Government ploughs money into pharmaceutical research


By Hepeng Jia/Beijing, China

A new epidemics research initiative is targeting China’s biggest killer diseases - HIV/AIDS, tuberculosis (TB) and virulent hepatitis (in particular hepatitis B and the associated liver cancer). Funding will support research into the diseases, and the development of drugs and new treatments.

Medical workers screen children for the hepatitis B virus

Medical workers screen children for the hepatitis B virus

The initiative is one of 16 announced as part of China’s mid and long-term science strategy for 2006-2010 which covers a wide range of science projects - from space technologies to genetically modified crops. Investment figures have not been released but it is widely believed that more than 3 billion yuan (US$441 million) will be poured into the epidemics initiative, as with the other key initiatives.

China has 660,000 HIV/AIDS carriers, 5 million TB patients, and 120 million infected by hepatitis B virus (HBV). ’The target of the initiative is very practical, with an aim to dramatically reduce incidence and mortality rates of the major epidemics,’ says Zeng Yi, a senior virologist at the Chinese Centre for Disease Control and Prevention and a member of the steering committee.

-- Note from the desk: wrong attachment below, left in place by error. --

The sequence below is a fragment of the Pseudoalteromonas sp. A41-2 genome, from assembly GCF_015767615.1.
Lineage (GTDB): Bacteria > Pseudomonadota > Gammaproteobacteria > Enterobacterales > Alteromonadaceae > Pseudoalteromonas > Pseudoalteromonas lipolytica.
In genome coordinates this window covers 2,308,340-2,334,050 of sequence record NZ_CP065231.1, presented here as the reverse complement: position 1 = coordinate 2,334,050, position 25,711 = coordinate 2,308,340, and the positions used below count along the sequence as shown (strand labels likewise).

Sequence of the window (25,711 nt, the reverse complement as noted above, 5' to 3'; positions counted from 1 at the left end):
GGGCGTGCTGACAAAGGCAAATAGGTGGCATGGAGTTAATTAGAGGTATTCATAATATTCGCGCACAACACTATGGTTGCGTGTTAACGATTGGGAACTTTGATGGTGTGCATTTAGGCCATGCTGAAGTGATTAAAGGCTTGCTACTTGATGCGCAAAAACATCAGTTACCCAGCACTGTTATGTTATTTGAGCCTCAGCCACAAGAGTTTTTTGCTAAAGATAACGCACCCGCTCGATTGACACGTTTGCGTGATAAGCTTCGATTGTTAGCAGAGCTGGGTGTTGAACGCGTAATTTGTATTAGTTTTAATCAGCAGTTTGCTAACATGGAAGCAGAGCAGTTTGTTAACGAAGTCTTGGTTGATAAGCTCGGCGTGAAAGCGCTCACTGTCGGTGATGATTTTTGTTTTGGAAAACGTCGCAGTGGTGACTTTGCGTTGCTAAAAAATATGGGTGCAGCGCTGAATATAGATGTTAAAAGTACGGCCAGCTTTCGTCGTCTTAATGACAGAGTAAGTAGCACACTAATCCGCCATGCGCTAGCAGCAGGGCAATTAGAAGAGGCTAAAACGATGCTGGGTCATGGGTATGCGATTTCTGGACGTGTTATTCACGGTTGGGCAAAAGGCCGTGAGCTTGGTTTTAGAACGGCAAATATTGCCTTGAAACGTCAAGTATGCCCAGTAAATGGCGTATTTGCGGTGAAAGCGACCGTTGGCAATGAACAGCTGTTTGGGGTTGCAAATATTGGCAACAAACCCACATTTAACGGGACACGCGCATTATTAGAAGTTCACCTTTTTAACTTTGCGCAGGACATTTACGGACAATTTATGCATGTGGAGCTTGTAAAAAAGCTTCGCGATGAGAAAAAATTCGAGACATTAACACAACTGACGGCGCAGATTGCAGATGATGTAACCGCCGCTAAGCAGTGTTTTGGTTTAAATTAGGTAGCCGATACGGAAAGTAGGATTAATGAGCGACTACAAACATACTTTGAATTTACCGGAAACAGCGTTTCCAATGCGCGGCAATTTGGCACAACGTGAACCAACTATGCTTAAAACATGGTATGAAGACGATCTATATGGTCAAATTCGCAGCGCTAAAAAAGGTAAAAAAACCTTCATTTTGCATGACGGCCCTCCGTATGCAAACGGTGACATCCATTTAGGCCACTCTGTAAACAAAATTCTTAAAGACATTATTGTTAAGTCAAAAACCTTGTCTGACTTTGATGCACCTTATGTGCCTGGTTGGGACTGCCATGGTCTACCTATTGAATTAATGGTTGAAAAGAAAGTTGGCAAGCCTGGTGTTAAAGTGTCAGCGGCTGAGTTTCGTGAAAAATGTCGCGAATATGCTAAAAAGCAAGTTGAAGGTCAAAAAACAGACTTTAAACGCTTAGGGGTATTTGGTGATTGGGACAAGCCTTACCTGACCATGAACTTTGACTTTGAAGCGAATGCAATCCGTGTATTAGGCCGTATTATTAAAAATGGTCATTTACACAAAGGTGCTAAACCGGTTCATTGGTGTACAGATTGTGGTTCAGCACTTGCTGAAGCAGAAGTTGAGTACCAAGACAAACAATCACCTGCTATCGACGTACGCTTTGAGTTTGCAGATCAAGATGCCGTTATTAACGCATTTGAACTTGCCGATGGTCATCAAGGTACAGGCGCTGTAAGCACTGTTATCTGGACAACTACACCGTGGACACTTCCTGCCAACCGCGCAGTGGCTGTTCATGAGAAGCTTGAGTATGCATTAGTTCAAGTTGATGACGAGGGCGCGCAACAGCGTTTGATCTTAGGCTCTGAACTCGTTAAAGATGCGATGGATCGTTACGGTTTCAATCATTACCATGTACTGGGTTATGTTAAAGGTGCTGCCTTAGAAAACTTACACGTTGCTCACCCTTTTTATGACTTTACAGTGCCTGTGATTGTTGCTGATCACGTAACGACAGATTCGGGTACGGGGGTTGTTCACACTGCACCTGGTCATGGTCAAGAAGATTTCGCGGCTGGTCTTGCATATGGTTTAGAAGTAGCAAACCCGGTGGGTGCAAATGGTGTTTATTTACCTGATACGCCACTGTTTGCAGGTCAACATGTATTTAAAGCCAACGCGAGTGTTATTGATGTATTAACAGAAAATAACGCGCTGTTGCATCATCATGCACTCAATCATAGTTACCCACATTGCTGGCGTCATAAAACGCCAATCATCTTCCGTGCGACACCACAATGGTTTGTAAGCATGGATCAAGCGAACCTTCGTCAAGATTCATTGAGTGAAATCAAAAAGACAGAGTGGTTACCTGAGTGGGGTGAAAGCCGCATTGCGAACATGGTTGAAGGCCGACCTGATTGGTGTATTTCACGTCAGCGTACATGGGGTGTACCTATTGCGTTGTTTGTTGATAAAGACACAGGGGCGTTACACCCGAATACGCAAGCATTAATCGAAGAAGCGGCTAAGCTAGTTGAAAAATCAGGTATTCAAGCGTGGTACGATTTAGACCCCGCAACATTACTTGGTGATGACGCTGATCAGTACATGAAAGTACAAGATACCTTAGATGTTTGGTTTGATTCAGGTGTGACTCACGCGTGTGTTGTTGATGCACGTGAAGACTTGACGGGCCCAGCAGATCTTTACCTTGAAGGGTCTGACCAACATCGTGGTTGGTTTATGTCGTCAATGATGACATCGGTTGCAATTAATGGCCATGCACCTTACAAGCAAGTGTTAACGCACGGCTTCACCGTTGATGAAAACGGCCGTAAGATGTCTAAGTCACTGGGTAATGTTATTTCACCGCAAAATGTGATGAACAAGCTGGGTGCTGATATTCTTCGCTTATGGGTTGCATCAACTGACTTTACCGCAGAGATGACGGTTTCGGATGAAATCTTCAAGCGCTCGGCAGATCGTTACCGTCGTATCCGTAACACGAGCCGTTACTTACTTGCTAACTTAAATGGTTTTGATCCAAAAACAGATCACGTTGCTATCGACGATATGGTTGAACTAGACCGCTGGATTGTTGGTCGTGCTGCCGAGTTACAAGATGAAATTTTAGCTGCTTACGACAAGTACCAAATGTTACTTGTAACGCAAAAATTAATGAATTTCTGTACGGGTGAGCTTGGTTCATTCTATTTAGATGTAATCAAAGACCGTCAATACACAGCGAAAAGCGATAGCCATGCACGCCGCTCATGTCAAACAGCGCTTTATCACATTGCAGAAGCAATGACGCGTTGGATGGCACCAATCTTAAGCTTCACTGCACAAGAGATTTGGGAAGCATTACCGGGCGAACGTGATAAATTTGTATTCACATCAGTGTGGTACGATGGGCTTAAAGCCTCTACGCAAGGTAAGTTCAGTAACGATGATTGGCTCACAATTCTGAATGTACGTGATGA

The health ministry has stipulated that industry scientists must lead research projects focused on vaccines or drugs. ’Unlike regular research funding, the initiative is to concentrate resources from both academia and industries to develop solutions,’ Zeng told Chemistry World.

Beijing-based Wantai Biological Pharmacy, an HIV diagnostics kits and chips maker, has applied for several sub-programmes under the key initiative, reveals Yu Tao, its corporate affairs manager. ’We are much encouraged by the stress on industry’s dominant role. It enables us to grasp the scientific advances by academia that have potential for further developments,’ Yu told Chemistry World.

But Li Dehua, a researcher at Chengdu-based pharmaceutical firm Diao, highlights the fact that industry and academia have very different research priorities. ’There must be a better mechanism to combine the two sectors if the key epidemics research initiative is to achieve its role,’ says Li. 

The key epidemics initiative was approved by the State Council, China’s cabinet, in June 2008. On 15 August, the Ministry of Health issued a call for the first batch of grant applications. Only a limited amount of information is available because the initiatives are largely classed as national secrets.